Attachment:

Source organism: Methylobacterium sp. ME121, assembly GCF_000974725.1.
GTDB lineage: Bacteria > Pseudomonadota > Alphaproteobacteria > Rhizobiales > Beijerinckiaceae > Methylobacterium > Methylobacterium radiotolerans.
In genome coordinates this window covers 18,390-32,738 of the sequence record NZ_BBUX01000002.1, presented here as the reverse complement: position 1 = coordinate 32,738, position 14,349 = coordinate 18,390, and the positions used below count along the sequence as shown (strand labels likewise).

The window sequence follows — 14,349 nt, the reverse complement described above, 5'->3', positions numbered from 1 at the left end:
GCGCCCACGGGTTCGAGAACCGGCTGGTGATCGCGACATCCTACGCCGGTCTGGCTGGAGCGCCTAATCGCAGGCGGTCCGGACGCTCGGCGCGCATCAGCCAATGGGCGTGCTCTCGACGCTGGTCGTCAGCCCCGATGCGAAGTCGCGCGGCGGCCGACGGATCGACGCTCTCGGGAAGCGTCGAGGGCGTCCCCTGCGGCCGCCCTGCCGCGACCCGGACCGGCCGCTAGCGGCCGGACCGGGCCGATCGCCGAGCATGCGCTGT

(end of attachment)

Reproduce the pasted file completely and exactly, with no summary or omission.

Source organism: Methylobacterium sp. ME121, assembly GCF_000974725.1.
GTDB lineage: Bacteria > Pseudomonadota > Alphaproteobacteria > Rhizobiales > Beijerinckiaceae > Methylobacterium > Methylobacterium radiotolerans.
In genome coordinates this window covers 18,390-32,738 of the sequence record NZ_BBUX01000002.1, presented here as the reverse complement: position 1 = coordinate 32,738, position 14,349 = coordinate 18,390, and the positions used below count along the sequence as shown (strand labels likewise).

The window sequence follows — 14,349 nt, the reverse complement described above, 5'->3', positions numbered from 1 at the left end:
GCGCCCACGGGTTCGAGAACCGGCTGGTGATCGCGACATCCTACGCCGGTCTGGCTGGAGCGCCTAATCGCAGGCGGTCCGGACGCTCGGCGCGCATCAGCCAATGGGCGTGCTCTCGACGCTGGTCGTCAGCCCCGATGCGAAGTCGCGCGGCGGCCGACGGATCGACGCTCTCGGGAAGCGTCGAGGGCGTCCCCTGCGGCCGCCCTGCCGCGACCCGGACCGGCCGCTAGCGGCCGGACCGGGCCGATCGCCGAGCATGCGCTGT